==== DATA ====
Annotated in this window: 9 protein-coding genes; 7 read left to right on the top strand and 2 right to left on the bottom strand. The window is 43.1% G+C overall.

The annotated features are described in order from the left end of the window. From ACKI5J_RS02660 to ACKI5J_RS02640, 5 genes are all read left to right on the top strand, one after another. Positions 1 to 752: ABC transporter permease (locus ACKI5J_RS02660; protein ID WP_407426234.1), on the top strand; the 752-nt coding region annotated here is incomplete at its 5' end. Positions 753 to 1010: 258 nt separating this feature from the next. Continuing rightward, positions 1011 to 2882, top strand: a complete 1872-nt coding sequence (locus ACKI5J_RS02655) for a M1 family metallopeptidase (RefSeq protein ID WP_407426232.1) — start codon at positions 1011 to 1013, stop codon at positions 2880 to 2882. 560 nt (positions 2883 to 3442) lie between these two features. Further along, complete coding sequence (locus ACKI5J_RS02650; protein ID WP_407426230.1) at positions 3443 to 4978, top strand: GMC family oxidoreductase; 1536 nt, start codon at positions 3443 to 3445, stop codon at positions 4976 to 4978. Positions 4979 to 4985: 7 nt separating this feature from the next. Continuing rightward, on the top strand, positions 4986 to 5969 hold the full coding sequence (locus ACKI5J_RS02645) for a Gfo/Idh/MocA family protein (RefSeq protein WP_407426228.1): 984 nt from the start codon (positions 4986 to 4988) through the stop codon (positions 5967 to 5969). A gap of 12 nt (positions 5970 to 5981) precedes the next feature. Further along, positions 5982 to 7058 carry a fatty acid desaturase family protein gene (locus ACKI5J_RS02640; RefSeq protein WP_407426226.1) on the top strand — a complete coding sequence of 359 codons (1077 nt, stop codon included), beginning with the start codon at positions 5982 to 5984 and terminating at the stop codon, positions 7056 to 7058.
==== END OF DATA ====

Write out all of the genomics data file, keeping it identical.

Annotated in this window: 9 protein-coding genes; 7 read left to right on the top strand and 2 right to left on the bottom strand. The window is 43.1% G+C overall.

The annotated features are described in order from the left end of the window. From ACKI5J_RS02660 to ACKI5J_RS02640, 5 genes are all read left to right on the top strand, one after another. Positions 1 to 752: ABC transporter permease (locus ACKI5J_RS02660; protein ID WP_407426234.1), on the top strand; the 752-nt coding region annotated here is incomplete at its 5' end. Positions 753 to 1010: 258 nt separating this feature from the next. Continuing rightward, positions 1011 to 2882, top strand: a complete 1872-nt coding sequence (locus ACKI5J_RS02655) for a M1 family metallopeptidase (RefSeq protein ID WP_407426232.1) — start codon at positions 1011 to 1013, stop codon at positions 2880 to 2882. 560 nt (positions 2883 to 3442) lie between these two features. Further along, complete coding sequence (locus ACKI5J_RS02650; protein ID WP_407426230.1) at positions 3443 to 4978, top strand: GMC family oxidoreductase; 1536 nt, start codon at positions 3443 to 3445, stop codon at positions 4976 to 4978. Positions 4979 to 4985: 7 nt separating this feature from the next. Continuing rightward, on the top strand, positions 4986 to 5969 hold the full coding sequence (locus ACKI5J_RS02645) for a Gfo/Idh/MocA family protein (RefSeq protein WP_407426228.1): 984 nt from the start codon (positions 4986 to 4988) through the stop codon (positions 5967 to 5969). A gap of 12 nt (positions 5970 to 5981) precedes the next feature. Further along, positions 5982 to 7058 carry a fatty acid desaturase family protein gene (locus ACKI5J_RS02640; RefSeq protein WP_407426226.1) on the top strand — a complete coding sequence of 359 codons (1077 nt, stop codon included), beginning with the start codon at positions 5982 to 5984 and terminating at the stop codon, positions 7056 to 7058.